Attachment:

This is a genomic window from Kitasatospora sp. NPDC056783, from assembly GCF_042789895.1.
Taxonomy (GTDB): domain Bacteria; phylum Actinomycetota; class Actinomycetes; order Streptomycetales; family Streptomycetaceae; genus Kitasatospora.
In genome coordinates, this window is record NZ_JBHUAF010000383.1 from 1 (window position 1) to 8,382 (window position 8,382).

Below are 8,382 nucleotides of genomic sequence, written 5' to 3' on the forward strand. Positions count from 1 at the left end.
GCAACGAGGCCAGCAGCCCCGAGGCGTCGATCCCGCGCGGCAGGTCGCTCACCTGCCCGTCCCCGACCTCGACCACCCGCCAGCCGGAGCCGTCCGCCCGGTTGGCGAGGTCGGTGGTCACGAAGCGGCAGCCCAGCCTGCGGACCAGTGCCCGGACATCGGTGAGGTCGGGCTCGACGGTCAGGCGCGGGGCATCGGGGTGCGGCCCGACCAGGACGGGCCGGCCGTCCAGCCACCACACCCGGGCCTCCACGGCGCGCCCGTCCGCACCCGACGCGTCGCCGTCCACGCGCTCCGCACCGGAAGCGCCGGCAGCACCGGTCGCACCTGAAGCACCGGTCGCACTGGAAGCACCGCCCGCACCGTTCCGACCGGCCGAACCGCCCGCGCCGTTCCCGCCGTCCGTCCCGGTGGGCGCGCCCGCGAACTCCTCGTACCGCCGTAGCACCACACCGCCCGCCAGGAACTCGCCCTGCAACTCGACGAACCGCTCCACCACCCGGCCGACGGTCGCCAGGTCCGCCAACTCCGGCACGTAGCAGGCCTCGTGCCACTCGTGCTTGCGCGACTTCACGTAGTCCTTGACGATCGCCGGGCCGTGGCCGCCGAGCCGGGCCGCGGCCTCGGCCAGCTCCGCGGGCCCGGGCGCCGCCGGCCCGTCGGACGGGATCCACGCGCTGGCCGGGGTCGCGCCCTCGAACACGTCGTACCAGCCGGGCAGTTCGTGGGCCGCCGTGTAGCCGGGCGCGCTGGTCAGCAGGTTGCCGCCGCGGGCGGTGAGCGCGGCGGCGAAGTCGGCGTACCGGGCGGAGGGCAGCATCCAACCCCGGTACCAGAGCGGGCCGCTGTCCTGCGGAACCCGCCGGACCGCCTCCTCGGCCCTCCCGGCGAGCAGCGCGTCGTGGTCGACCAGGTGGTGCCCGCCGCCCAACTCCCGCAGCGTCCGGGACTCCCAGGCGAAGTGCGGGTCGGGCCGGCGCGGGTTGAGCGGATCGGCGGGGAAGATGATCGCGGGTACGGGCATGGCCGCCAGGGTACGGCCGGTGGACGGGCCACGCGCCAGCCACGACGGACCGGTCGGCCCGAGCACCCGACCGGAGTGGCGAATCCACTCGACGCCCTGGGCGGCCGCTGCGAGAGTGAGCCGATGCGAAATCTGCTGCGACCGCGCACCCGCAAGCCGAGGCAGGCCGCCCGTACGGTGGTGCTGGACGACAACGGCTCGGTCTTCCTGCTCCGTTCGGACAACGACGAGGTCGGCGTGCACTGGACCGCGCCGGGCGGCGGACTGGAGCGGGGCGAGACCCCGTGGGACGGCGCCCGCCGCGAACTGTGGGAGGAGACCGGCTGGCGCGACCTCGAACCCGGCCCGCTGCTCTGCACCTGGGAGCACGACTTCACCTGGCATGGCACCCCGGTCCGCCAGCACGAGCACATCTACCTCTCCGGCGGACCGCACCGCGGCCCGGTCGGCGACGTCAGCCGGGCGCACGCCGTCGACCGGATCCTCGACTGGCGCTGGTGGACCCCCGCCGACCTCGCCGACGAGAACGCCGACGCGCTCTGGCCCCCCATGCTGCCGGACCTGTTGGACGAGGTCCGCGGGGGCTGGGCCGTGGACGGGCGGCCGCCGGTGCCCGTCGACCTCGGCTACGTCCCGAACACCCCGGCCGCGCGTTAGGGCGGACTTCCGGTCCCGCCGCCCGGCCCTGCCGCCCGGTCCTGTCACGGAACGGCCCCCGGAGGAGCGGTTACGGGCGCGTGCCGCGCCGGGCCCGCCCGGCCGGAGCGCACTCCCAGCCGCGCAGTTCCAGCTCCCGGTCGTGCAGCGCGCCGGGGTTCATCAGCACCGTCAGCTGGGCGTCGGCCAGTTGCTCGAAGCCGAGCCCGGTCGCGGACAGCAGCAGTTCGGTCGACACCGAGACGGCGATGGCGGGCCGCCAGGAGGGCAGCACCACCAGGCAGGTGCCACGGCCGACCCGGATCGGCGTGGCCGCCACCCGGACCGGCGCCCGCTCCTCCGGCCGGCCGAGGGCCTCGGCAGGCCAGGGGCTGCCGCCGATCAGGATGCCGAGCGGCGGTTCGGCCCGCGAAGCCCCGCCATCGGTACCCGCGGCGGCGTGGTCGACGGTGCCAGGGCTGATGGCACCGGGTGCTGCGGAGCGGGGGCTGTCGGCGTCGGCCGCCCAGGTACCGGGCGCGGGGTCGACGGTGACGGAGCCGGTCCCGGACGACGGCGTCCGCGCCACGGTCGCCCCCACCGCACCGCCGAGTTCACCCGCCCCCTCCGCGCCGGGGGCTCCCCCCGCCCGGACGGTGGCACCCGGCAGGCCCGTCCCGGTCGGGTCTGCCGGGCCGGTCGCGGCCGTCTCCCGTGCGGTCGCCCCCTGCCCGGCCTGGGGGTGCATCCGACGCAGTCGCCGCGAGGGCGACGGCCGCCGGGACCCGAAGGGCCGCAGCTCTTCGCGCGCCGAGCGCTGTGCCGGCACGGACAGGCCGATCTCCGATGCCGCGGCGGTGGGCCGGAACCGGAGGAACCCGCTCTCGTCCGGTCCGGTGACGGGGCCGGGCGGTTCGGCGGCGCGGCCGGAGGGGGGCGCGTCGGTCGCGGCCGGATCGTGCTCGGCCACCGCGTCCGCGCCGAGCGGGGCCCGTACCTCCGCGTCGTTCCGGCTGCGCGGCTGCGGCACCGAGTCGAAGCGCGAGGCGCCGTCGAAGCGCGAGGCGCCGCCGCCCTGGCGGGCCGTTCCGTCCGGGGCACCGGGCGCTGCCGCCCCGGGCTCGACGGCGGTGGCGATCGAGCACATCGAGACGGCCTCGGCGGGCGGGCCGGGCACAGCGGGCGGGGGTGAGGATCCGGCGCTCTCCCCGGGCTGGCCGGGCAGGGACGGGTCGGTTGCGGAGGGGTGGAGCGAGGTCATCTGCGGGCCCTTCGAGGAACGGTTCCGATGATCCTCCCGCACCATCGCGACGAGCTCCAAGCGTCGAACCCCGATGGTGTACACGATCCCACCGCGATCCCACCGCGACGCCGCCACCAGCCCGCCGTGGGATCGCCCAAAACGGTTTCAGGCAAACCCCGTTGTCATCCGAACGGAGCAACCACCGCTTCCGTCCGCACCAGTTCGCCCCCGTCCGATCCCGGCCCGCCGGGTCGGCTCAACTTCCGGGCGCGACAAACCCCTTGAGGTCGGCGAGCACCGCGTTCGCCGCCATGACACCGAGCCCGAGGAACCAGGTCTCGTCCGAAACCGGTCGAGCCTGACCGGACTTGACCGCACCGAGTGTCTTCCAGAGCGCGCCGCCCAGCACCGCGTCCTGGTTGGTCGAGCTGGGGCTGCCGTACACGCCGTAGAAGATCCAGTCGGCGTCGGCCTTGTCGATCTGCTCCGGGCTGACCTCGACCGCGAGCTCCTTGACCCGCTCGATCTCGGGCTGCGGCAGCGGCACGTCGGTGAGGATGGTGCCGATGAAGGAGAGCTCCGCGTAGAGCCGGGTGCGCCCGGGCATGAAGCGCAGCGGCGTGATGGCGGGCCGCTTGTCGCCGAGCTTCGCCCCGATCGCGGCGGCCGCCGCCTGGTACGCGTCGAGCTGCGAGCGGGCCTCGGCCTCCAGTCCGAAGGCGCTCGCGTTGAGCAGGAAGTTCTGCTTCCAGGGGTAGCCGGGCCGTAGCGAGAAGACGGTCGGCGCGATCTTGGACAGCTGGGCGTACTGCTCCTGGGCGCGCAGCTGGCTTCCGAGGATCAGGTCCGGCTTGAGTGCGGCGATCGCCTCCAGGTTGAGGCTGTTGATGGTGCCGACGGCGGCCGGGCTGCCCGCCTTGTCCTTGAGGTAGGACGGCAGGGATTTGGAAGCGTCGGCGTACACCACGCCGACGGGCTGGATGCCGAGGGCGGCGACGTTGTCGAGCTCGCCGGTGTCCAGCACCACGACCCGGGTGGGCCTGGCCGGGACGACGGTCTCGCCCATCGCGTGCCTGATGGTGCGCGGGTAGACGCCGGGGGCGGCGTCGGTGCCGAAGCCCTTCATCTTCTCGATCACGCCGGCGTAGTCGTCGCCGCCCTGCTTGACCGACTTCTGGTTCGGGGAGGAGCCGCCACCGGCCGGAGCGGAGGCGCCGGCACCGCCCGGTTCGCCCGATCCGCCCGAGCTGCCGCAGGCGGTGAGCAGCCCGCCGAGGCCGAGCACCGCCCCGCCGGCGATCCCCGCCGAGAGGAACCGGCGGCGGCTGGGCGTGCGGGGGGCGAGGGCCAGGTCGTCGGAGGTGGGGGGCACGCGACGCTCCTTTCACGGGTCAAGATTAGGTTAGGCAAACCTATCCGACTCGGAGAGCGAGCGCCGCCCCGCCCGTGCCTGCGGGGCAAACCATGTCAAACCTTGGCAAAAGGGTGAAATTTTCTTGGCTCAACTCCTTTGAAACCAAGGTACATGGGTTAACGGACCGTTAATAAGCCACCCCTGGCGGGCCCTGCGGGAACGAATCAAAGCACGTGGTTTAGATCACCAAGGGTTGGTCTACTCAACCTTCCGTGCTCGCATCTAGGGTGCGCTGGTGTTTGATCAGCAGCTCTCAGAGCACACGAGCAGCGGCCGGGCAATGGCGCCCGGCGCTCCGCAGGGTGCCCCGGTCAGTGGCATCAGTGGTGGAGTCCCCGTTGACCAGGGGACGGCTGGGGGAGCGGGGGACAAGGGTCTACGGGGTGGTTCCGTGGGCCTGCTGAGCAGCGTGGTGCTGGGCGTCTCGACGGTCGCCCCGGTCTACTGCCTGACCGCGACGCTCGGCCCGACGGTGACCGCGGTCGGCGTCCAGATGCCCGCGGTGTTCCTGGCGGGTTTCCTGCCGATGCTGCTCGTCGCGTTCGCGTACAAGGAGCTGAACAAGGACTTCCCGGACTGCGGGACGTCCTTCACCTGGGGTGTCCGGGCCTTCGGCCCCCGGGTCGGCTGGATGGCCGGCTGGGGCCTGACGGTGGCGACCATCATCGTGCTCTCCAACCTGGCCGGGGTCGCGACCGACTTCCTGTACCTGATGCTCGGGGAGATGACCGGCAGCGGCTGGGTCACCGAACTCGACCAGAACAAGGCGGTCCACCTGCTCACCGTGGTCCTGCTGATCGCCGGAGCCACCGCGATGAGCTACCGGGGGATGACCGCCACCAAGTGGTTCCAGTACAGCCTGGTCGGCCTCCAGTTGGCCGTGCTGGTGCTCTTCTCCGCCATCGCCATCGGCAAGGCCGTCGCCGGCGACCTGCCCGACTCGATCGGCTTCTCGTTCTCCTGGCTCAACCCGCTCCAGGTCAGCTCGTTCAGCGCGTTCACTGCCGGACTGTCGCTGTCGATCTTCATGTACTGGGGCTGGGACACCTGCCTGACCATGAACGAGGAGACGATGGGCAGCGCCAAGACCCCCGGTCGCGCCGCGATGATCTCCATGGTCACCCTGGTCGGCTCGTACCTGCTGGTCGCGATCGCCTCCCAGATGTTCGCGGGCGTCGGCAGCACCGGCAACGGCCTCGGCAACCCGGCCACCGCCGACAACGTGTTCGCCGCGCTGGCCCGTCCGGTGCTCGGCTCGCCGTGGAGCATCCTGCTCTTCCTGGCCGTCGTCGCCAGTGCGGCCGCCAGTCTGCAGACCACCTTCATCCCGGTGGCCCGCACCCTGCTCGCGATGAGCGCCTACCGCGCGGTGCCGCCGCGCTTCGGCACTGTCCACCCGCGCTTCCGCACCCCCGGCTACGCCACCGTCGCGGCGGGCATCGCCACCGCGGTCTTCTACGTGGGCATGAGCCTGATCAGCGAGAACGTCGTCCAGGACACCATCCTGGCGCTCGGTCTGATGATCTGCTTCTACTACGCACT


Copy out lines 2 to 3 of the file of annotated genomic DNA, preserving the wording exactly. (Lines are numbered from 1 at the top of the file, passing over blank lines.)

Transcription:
Taxonomy (GTDB): domain Bacteria; phylum Actinomycetota; class Actinomycetes; order Streptomycetales; family Streptomycetaceae; genus Kitasatospora.
In genome coordinates, this window is record NZ_JBHUAF010000383.1 from 1 (window position 1) to 8,382 (window position 8,382).